Radishes are a hardy, easy-to-grow root vegetable that can be planted multiple times in a growing season.
Here’s how to plant and grow radishes in your garden!
Radish seeds can be planted in both the spring and the fall, but growth should be suspended in the height of summer when temperatures are typically too hot. (Hot temperatures may cause radishes to bolt, making them essentially useless.)
Otherwise, radishes are one of the easiest vegetables to grow.
Plant in a sunny spot. If radishes are planted in too much shade—or even where neighboring vegetable plants shade them—they will put all their energy into producing larger leaves.
Like carrots, radish plants are primarily grown for their roots. Though the soil needs to be rich in organic matter, it should not be compacted. If your soil is more clay-like, mix in some sand to loosen it and improve drainage.
If your soil isn’t rich in organic matter, incorporate a few inches of aged compost or all-purpose fertilizer (see packaging for amount) into the planting site as soon as the soil is workable.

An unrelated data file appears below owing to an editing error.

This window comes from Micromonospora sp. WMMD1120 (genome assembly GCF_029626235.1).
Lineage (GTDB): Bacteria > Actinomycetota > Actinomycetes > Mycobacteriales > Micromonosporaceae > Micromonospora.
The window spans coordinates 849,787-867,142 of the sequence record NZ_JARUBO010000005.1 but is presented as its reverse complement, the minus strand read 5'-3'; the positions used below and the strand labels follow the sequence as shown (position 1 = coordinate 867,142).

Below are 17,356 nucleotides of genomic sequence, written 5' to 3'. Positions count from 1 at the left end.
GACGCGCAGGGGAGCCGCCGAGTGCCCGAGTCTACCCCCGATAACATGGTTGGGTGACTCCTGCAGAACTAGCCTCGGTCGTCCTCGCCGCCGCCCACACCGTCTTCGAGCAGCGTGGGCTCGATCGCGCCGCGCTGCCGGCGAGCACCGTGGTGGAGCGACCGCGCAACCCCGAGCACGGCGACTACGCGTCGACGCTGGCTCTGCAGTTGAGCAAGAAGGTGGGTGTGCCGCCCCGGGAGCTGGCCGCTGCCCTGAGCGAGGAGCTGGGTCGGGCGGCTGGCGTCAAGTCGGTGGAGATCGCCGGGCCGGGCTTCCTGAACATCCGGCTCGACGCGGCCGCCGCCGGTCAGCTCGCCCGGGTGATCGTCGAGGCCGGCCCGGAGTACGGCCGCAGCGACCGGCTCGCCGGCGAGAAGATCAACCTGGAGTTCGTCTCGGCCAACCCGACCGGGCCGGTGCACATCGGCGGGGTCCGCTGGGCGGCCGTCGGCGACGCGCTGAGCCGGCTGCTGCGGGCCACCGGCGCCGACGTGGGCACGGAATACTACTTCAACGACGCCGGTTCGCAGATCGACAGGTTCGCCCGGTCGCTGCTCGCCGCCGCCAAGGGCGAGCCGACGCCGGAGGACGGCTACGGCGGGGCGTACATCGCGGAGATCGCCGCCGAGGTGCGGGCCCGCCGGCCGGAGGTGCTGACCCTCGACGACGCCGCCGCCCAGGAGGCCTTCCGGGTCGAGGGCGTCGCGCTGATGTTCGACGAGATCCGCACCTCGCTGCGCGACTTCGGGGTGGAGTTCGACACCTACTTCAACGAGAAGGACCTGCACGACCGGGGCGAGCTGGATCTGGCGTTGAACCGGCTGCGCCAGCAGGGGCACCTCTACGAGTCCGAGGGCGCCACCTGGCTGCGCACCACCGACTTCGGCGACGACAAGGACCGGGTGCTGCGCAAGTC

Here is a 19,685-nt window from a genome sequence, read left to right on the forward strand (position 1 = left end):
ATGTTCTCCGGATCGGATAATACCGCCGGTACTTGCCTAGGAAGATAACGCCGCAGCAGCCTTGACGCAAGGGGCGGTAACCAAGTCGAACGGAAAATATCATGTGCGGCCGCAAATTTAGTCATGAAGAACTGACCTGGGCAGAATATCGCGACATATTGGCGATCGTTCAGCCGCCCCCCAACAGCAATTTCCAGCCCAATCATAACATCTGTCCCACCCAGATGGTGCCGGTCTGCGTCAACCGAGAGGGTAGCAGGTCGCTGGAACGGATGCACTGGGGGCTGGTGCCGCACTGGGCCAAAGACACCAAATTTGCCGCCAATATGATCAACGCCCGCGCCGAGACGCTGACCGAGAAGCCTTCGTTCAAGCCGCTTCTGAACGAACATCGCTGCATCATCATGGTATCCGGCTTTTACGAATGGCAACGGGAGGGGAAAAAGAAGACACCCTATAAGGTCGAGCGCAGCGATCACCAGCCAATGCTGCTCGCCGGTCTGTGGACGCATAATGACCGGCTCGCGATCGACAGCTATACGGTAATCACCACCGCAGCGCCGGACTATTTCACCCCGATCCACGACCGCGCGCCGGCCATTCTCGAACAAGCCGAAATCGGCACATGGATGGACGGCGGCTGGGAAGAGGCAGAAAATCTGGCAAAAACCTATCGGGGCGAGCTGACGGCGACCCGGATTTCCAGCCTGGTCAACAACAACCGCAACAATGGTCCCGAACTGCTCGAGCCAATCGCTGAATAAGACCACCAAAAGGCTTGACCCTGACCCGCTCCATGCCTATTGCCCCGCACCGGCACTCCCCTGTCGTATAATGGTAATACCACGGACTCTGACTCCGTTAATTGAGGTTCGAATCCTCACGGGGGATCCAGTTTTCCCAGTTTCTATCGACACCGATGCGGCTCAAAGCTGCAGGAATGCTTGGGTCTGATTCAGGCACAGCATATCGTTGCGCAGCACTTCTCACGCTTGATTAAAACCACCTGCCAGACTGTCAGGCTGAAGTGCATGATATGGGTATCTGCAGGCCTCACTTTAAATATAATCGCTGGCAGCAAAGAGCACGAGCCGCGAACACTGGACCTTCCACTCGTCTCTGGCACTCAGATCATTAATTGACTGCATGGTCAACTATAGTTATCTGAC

Till your garden bed to remove any rocks or dirt clods before planting.
Practice three-year crop rotation. In other words, only plant radishes in the same spot every third year. This will help prevent diseases from affecting your crop.
For a spring planting, sow seeds 4–6 weeks before the average date of the last frost. See local frost dates here.
It’s best to plant radish seeds directly in the garden so as not to disturb their roots. Directly sow seeds outdoors 2 cm deep and 2,5 cm apart in rows 28 cm apart.
Plant another round of seeds every 10 days or so—while weather is still cool—for a continuous harvest of radishes in the late spring and early summer.
Plan on a fall planting. You can plant radishes later than any other root crop in late summer or early fall and still get a harvest. Sow seeds 4–6 weeks before the first fall frost.
Thin radishes to about 2 inches apart when the plants are a week old. Crowded plants do not grow well.
Consistent, even moisture is key. Keep soil evenly moist but not waterlogged. A drip irrigation system is a great way to achieve this.
Putting a thin layer of mulch around the radishes can help retain moisture in dry conditions.
Radishes will be ready to harvest quite rapidly, as soon as three weeks after planting for some varieties.
For most varieties, harvest when roots are approximately 2,5 cm in diameter at the soil surface. Pull one out and test it before harvesting the rest!
Do not leave radishes in the ground long after their mature stage; their condition will deteriorate quickly.
Cut the tops and the thin root tail off, wash the radishes, and dry them thoroughly. Store in plastic bags in the refrigerator.
Radish greens can be stored separately for up to three days.
Radish seeds have a fairly long shelf life. Don’t be afraid to plant radish seeds that are up to five years old. All may not germinate, but you’ll have plenty that will.